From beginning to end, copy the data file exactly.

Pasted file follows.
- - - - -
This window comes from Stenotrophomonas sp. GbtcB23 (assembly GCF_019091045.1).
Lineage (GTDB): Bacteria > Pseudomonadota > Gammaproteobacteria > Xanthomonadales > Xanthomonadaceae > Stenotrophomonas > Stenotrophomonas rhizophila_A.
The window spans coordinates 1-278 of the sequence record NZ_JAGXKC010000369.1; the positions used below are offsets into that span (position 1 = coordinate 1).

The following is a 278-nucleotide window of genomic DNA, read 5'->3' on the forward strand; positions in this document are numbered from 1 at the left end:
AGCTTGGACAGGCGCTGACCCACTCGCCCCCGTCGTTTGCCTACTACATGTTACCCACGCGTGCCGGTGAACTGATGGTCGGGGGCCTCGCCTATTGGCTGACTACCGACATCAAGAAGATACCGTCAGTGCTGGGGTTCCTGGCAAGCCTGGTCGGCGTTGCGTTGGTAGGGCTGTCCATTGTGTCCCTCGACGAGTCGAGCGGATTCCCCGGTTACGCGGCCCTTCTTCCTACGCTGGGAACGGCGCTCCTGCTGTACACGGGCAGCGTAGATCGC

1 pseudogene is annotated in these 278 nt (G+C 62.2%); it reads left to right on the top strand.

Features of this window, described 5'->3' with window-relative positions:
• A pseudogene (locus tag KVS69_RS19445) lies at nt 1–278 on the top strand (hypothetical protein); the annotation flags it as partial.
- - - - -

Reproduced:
This window comes from Stenotrophomonas sp. GbtcB23 (assembly GCF_019091045.1).
Lineage (GTDB): Bacteria > Pseudomonadota > Gammaproteobacteria > Xanthomonadales > Xanthomonadaceae > Stenotrophomonas > Stenotrophomonas rhizophila_A.
The window spans coordinates 1-278 of the sequence record NZ_JAGXKC010000369.1; the positions used below are offsets into that span (position 1 = coordinate 1).

The following is a 278-nucleotide window of genomic DNA, read 5'->3' on the forward strand; positions in this document are numbered from 1 at the left end:
AGCTTGGACAGGCGCTGACCCACTCGCCCCCGTCGTTTGCCTACTACATGTTACCCACGCGTGCCGGTGAACTGATGGTCGGGGGCCTCGCCTATTGGCTGACTACCGACATCAAGAAGATACCGTCAGTGCTGGGGTTCCTGGCAAGCCTGGTCGGCGTTGCGTTGGTAGGGCTGTCCATTGTGTCCCTCGACGAGTCGAGCGGATTCCCCGGTTACGCGGCCCTTCTTCCTACGCTGGGAACGGCGCTCCTGCTGTACACGGGCAGCGTAGATCGC

1 pseudogene is annotated in these 278 nt (G+C 62.2%); it reads left to right on the top strand.

Features of this window, described 5'->3' with window-relative positions:
• A pseudogene (locus tag KVS69_RS19445) lies at nt 1–278 on the top strand (hypothetical protein); the annotation flags it as partial.